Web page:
Have you heard that women make seventy-seven cents to every dollar a man makes?
So, are women really paid less than men?
Yes, it is true that men tend to earn more than women, but don't assume it's gender discrimination. Men and women get paid differently because they're engaging in different lifestyle choices that affect pay scales. Women are much more likely to cut back their hours or quit work altogether than men, for issues involving the family. Women's lifestyle choices matter when it comes to fulltime employment because you go part time or take years out of the labor force, that has an effect on earnings down the line, due to loss of seniority or missed promotions.
Of women aged 25-44 with young children, more than a third were out of the work force; of those women who did have jobs, 30% worked part-time. Again, this has considerable effects when one is moving in and out of the labor force, as many wages take into account senority of service. Moreover, getting promotions is often a function of years served and experience gained.
All told, women are more than twice as likely to work part-time as men and over the course of their lifetimes, work outside the home for 40% fewer years than men. That accounts for a significant chunck of the pay gap.
The college majors with the top starting salaries are: chemical engineering (almost $60,000), computer engineering, electrical engineering, industrial engineering and mechanical engineering. Men make up about 80% of engineering majors. Women predominate among liberal arts majors--whose salaries start at a little more than $30,000. Putting it all together...these differences--in choice of work, years in the workforce, and hours of work--could account for as much as 97.5% of the differences in pay between men and women.
Men are more likely to work more hours than women; men are more likely to take hazardous jobs than women are, which is why more men are truck drivers, firefighters, police officers, construction workers, flight engineers, and coal miners than are women. And guess what? Dangerous jobs equal higher pay than, say, secretarial jobs. Again, its all about choices? Aren't liberal women in general for 'free choice?"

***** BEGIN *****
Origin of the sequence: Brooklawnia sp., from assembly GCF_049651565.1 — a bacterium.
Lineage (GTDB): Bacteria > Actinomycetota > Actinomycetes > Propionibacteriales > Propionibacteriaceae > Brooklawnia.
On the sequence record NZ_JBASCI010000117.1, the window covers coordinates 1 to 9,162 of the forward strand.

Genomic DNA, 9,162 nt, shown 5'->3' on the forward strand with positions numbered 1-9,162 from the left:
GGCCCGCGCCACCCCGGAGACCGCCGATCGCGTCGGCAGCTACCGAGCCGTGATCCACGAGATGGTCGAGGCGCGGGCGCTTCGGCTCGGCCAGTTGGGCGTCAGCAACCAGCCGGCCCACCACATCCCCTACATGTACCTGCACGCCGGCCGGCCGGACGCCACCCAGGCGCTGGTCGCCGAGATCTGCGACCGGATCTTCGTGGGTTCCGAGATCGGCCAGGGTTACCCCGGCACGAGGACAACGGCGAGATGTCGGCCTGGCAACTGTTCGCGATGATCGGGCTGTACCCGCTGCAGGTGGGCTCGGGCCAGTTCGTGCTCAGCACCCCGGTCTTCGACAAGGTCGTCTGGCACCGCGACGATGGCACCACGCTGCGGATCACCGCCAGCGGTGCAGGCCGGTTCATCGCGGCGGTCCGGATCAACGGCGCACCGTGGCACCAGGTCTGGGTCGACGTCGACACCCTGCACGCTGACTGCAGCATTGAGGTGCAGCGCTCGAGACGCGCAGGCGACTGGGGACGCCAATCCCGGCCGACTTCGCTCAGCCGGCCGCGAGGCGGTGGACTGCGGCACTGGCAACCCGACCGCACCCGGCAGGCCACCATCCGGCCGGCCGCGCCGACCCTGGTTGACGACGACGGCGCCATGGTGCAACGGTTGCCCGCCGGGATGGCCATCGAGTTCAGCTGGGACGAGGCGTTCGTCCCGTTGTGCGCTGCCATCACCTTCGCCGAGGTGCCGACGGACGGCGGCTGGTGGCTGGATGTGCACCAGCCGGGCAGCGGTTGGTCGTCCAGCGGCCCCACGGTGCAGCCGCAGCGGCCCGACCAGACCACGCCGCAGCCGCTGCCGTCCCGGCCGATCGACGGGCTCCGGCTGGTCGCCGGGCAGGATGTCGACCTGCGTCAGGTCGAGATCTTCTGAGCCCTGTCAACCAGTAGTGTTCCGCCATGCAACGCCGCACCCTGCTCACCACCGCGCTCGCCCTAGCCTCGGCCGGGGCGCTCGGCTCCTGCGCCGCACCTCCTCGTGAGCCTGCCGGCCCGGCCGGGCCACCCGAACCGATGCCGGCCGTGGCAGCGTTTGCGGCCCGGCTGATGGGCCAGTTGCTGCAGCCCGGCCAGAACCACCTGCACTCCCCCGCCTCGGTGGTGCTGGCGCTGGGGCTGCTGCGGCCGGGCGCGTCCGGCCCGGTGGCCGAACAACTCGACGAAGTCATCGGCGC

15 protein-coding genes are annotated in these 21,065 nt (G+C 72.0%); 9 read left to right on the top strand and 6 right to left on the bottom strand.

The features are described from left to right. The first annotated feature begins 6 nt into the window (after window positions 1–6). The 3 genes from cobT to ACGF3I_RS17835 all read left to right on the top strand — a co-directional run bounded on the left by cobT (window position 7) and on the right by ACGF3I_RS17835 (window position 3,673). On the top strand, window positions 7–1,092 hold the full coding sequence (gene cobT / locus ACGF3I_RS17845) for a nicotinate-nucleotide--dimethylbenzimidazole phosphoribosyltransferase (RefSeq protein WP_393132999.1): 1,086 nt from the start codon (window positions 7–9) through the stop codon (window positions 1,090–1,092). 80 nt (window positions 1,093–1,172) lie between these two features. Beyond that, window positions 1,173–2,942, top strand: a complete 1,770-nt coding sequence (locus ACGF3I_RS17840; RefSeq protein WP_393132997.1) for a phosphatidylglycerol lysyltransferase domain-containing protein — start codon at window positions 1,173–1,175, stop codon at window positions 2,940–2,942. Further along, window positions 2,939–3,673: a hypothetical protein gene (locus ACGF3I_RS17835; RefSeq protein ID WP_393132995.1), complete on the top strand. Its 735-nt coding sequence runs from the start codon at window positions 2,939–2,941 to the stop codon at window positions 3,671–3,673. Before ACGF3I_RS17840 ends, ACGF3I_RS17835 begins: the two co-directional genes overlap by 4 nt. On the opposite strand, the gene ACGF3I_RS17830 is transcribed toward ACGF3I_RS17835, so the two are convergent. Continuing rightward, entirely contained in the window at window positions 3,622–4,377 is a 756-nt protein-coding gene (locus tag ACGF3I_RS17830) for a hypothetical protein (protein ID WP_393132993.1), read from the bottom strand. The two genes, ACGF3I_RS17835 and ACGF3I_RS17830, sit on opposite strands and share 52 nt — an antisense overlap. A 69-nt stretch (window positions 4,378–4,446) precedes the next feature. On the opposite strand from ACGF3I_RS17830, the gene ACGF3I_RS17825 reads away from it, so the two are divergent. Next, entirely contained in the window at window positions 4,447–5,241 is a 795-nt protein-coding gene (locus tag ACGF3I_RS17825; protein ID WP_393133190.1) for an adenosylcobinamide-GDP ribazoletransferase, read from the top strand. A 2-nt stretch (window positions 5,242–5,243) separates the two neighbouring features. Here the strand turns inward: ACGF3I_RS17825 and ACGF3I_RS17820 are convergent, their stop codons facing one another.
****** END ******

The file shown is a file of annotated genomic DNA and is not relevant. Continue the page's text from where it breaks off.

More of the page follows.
I'll leave you with this this huge liberal irony pertaining to female wages:
While Obama was senator he paid his female staffers less than his male ones. Obama's female employees made on average seventy-eight cents for every dollar a man earned. In real numbers, women brought home an average salary of $44,953.21, which was $12,472 less than the $57,425 average salary that the then-senator paid men. It gets better. McCain's female staffers not only earned 24 percent more on average than Obama's gals, but they also earned more than McCain's male employees.
Women's wages grew more during conservative administrations than liberal ones. In fact, the administrations of Reagan, George H. W. Bush, and George W. Bush had higher "labor market progress for women compared to the administrations of Clinton and Carter. For instance, women's annual wage growth relative to men's for the Reagan administration was 1.6 percent, compared to 0.21 percent for Clinton.
Excerpts from the book "Obama Zombies" by Jason Mattera
I would like to see these and other facts exposed during this election season so as to highlight the irony of the liberals' phony claim of Republicans war on women.